Virtually every day there seems to be another round of disclosures about a company reviewing its stock option issuance practices or the resignation of an executive mired in the growing scandal. Backdated stock options seem to be everywhere. Yet, surely the SEC is investigating other matters.

One area that the SEC may be focusing on for a new round of investigations is insider trading. A long-time key program area for the SEC’s enforcement division, it may be that new actions are coming that could challenge backdated stock options as the “flavor of the month” scandal. Not long ago the New York Times ran an article based on a study it commissioned showing increased trading activity before the public announcement of mergers. The article suggested that such activity may be insider trading (see Blog entry of Aug. 29, 2006). Following that article, Congress began hearings on insider trading.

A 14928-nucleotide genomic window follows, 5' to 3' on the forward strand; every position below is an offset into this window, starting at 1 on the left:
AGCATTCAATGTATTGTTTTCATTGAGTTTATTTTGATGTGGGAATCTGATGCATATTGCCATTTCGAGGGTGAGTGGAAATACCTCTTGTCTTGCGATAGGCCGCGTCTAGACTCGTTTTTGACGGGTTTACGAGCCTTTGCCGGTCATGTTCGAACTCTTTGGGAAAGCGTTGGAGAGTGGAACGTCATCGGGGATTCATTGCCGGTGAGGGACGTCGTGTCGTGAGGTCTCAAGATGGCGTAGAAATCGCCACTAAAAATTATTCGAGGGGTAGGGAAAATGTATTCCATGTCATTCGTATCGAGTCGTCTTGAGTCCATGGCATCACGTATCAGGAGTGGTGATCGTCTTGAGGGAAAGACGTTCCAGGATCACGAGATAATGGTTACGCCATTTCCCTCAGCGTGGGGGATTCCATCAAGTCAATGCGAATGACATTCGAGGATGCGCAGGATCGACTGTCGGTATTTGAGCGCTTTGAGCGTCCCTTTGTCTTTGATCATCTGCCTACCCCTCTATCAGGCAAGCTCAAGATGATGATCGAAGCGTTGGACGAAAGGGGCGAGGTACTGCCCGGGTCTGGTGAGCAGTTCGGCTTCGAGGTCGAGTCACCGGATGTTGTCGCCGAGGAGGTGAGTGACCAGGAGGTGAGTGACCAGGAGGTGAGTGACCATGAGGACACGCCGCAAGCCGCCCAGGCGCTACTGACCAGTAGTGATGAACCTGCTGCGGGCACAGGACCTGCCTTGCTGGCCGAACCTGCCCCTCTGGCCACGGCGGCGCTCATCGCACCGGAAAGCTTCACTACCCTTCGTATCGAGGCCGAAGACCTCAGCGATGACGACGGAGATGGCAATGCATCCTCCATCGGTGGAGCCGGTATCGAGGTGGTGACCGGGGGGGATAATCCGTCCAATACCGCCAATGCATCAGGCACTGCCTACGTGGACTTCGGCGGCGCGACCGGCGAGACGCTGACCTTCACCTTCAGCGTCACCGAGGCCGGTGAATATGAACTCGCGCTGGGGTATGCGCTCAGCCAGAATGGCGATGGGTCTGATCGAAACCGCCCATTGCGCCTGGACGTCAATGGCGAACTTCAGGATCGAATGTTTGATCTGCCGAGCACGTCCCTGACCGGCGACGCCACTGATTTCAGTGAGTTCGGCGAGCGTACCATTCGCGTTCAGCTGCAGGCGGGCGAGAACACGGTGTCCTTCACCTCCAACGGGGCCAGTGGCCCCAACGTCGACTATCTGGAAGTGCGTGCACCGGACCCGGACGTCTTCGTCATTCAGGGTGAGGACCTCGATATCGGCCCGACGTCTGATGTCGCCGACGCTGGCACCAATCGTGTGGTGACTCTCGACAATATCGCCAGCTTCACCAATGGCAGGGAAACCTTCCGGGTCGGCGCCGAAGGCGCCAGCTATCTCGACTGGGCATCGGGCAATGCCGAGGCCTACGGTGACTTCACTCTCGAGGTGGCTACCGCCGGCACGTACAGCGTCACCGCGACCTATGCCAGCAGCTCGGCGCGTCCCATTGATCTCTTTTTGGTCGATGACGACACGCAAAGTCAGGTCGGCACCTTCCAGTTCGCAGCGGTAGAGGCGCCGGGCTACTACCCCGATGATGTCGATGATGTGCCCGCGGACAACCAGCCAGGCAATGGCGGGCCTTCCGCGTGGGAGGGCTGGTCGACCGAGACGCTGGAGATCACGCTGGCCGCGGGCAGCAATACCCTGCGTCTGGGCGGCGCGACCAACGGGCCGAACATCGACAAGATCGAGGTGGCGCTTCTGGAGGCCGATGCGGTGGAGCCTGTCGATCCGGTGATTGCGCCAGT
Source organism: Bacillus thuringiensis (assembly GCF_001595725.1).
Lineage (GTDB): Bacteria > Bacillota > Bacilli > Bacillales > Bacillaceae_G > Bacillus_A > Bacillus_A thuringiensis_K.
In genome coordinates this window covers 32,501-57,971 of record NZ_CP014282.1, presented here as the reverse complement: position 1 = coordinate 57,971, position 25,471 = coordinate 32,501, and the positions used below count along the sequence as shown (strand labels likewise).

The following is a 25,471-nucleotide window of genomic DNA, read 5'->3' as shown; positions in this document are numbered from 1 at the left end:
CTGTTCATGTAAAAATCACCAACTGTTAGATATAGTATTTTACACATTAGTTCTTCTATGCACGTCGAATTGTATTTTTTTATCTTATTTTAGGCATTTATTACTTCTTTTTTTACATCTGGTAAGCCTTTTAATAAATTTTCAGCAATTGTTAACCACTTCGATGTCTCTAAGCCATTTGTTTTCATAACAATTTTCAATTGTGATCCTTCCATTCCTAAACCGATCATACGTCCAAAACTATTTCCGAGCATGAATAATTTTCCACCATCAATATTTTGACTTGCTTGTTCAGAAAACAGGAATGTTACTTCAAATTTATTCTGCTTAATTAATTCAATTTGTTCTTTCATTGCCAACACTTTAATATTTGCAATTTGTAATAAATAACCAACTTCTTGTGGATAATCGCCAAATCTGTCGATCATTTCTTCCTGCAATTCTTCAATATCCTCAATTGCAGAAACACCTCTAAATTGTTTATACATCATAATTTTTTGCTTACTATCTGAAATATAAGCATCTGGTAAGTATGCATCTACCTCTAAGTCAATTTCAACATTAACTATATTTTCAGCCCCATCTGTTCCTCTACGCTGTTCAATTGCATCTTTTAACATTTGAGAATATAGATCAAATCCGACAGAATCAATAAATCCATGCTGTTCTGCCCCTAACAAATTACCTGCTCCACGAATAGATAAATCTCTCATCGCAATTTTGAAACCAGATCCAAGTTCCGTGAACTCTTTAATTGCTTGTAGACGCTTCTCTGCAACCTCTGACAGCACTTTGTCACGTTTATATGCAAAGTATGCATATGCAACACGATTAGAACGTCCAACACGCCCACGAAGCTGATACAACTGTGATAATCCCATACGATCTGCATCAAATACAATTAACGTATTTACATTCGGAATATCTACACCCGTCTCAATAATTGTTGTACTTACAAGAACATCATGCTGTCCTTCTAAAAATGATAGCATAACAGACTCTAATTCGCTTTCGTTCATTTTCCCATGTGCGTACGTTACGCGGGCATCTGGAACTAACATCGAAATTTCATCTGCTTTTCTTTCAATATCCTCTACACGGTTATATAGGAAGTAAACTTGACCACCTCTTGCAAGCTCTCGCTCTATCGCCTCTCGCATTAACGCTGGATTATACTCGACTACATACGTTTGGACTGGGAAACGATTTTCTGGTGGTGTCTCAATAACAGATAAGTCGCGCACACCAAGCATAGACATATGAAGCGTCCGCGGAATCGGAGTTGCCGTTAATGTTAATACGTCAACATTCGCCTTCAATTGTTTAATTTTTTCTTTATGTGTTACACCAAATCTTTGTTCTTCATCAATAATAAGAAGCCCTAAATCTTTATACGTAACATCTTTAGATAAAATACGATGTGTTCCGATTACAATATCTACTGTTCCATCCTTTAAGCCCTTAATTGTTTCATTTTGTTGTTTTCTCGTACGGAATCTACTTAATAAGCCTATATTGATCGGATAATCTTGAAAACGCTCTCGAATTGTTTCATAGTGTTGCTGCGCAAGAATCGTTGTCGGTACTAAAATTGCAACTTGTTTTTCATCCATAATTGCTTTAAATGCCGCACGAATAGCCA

Now the New York Times reports on what may be another series of insider trading investigations. In an article published on October 16, 2006, the NYT reported on possible insider trading arising from the relationships between lenders and companies. Specifically, bond and debt holder of companies typically have covenants in their lending agreements that require they receive periodic financial reports from companies. Some lenders have periodic conference calls with their borrower companies in which they receive non-public information. Many of these lenders are not the traditional bank lender but are hedge funds, entities the SEC has been trying, with little success, to regulate for sometime.